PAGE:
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Kentucky Trivia ● Kentucky Tweets

June 18, 1792, the Kentucky legislature elected their first two senators, John Brown and John Edwards, to the U.S. Senate.

June 18, 1812, the War of 1812 begins: U.S. declared war on the U.K.  One goal was to capture Canada, it never happened.

June 18, 1827, Governor Joseph Desha pardoned his son Isaac from murdering Francis Baker.  Isaac Desha was twice convicted, but both times, the judge set aside the verdict on procedural grounds.  While awaiting a third trial, Desha attempted suicide by slitting his throat.  Still, doctors saved his life, reconnecting his severed windpipe with a silver tube.  Shortly after the suicide attempt, Governor Desha issued a pardon for his son.

June 18, 1881, Ansel Williamson passed away in Lexington.  Born into slavery in Virginia around 1806, Ansel was the first trainer to win the Kentucky Derby.  Ansel chose Oliver Lewis to ride his star colt, Aristides.

Localtonians wish a Happy Anniversary to Governor Edwin P. Morrow and Katherine Hale Waddle who wed in 1903, in Somerset.

June 18, 1910, thousands of spectators turned out to view an air show at Churchill Downs.  The highly publicized aviation demonstration featured the world famous aviator Glenn Curtiss.  The event was the first demonstration of an airplane in Kentucky.
The Encyclopedia of Louisville edited by John E. Kleber; pg: 8

June 18, 1911, Raywick native James Proctor Knott died in Lebanon.  James was our 29th governor, a strong Confederate sympathizer.

June 18, 1925, Deputy Constable Ira Gibson, Bell County Constable’s Office, died from a gunshot as he and another deputy constable were searching a wooded, mountainous area near Edgewood for two suspects.

June 18, 1953, Army PFC Vernon E. Girdley from Jefferson County died in the Korean War.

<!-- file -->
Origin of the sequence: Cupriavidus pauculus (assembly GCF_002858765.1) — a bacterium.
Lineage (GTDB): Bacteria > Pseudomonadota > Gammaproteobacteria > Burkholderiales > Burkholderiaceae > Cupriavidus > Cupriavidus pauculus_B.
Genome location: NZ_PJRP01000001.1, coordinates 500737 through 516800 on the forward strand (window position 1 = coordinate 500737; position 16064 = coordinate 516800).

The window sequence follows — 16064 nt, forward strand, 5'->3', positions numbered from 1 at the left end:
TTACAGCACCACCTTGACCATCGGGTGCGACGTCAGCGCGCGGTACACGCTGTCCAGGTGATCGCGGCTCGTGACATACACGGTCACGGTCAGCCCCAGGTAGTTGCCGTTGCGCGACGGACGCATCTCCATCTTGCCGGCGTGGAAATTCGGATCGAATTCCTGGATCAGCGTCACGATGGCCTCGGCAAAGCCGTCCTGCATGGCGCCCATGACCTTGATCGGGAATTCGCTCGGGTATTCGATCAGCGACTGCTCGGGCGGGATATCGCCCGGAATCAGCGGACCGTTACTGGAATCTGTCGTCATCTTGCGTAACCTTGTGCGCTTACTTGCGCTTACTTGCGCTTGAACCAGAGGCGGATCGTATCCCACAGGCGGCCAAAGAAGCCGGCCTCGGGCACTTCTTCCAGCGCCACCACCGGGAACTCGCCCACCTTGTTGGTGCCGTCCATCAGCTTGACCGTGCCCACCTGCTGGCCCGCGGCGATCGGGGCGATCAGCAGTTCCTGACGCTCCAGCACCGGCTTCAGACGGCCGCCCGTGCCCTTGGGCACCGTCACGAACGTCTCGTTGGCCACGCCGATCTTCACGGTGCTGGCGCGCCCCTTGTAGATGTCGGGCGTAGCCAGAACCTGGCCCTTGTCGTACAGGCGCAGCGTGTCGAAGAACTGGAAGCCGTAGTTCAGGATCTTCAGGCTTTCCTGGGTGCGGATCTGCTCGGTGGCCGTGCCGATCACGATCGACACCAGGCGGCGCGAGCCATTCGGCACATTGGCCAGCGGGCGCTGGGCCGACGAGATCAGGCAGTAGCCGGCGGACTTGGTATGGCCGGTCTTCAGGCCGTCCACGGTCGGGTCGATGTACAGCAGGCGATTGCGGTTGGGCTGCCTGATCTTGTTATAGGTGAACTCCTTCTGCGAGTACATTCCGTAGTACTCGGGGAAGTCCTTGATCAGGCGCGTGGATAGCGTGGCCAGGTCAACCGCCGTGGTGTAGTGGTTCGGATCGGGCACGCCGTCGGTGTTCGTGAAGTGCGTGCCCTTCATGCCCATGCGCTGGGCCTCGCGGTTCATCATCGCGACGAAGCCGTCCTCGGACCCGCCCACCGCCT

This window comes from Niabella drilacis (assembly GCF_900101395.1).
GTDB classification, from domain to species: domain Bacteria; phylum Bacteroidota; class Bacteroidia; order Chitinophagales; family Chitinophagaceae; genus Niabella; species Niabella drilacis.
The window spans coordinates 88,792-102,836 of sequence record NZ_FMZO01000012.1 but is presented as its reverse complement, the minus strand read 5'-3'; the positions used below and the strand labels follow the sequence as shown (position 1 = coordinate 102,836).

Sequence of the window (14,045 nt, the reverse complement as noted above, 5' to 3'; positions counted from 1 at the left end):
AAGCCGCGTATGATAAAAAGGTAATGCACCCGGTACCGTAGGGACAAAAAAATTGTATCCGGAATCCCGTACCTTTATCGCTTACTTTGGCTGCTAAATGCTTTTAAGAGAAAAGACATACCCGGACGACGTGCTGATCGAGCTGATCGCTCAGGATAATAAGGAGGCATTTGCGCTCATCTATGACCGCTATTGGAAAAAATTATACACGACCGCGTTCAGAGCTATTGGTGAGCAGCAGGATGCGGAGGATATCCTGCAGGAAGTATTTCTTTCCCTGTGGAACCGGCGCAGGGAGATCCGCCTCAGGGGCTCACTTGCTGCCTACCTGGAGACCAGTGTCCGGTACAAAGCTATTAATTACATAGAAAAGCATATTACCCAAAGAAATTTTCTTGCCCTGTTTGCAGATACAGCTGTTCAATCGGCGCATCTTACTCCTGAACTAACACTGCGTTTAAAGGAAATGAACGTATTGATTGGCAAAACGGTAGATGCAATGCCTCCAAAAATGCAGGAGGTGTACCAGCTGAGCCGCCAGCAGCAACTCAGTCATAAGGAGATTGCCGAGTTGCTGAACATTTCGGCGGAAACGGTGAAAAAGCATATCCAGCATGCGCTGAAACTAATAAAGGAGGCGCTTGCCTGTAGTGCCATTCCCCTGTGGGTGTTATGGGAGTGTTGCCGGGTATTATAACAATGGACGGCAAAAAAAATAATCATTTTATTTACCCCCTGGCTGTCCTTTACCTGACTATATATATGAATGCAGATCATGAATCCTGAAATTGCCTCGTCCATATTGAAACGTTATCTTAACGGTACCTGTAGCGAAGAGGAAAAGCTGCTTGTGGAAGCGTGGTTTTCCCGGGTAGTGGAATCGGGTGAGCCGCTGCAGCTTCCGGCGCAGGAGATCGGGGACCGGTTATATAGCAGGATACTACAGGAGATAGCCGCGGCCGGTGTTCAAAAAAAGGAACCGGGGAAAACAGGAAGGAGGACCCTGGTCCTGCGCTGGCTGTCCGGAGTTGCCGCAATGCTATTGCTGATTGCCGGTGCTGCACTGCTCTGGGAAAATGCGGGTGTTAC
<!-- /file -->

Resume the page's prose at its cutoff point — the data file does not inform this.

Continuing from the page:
June 18, 1954, Sheriff Hubbard Ferguson, Gallatin County Sheriff’s Department, was last seen alive.  His car was found the next day on a nearby farm, where it had been sitting all day.  The sheriff’s body was found in a local creek with a gunshot wound to the head and a 22-pound iron rail tie plate tied around his neck.

June 18, 1963, Muhammad Ali (19-0) fought Henry Cooper (27-8-1) in Wembley Stadium, London.  Cooper, 29, was a top fighter in Europe and had a powerful left hook, but he was a big underdog against young and brash Clay.  Cooper came out strong and bloodied Clay’s nose in the first round.  But by the third round, Clay had opened a bad gash over Cooper’s left eye.  Instead of finishing him, though, Clay danced around and taunted Cooper.  Late in the fourth round, Cooper connected with a left hook that floored and hurt Clay.  He got up as the round ended.  Clay then opened the gash further in the fifth round, and the fight was stopped.  Clay’s fifth-round KO prediction came true.

June 18, 1966, Marine Corps PFC William K. Stoll from Lexington died in the Vietnam War.

June 18, 1968, Army PFC James T. Gibson from Amburgey from Knott County and Marine Corps PFC Calvin L. Terrell from Louisville, died in the Vietnam War.

June 18, 1969, Army SP4 George R. Browning from East Bernstadt from Laurel County, died in the Vietnam War.

June 18, 1972, Air Force SSGT Leon A. Hunt from Pleasure Ridge in Jefferson County died in the Vietnam War.

June 18, 1984, the city of Somerset agreed not to dump sludge into two creeks running into Cumberland Lake as the federal and state governments won a restraining order against the town.

June 18, 1994, O.J. Simpson, one day removed from the white Bronco car ride, spent his first full day in jail in regards to his wife’s murder.

June 18, 2006, it was announced that Louisville would be the first stop in the inaugural World Series of Video Games.  The series was a circuit-style competition for PC and Xbox games.  The contest crowned the world’s first official video-game champion.

June 18, 2016, young and old take part in the 16th annual Kentuckiana Pride Festivial in downtown Louisville.

Kentucky Trivia:  Georgetown native, Sweet Evening Breeze, is best known for ushering in the drag scene in Lexington.  Facing a judge after being jailed for breaking an old town law forbidding the dressing as the opposite sex in public (except on Halloween), Sweets managed to convince the judge the law was unconstitutional.  Abandoned as a child at Lexington’s Good Samaritan Hospital, Sweets was taken in by the staff and given a room in the hospital where she lived into her teenage years.  During this time, Sweets worked, entertained and delivered mail to hospital patients until being trained as an orderly, a position she held for over 40 years.

June 18, 2020, Governor Beshear announced 234 new coronavirus cases and three new deaths, bringing the totals to 13,187 and 520, respectively.

June 18, 2020, WHO announced it would stop testing hydroxychloroquine as a treatment for COVID-19.  The data from the Solidarity Trial showed the drug did not reduce mortality.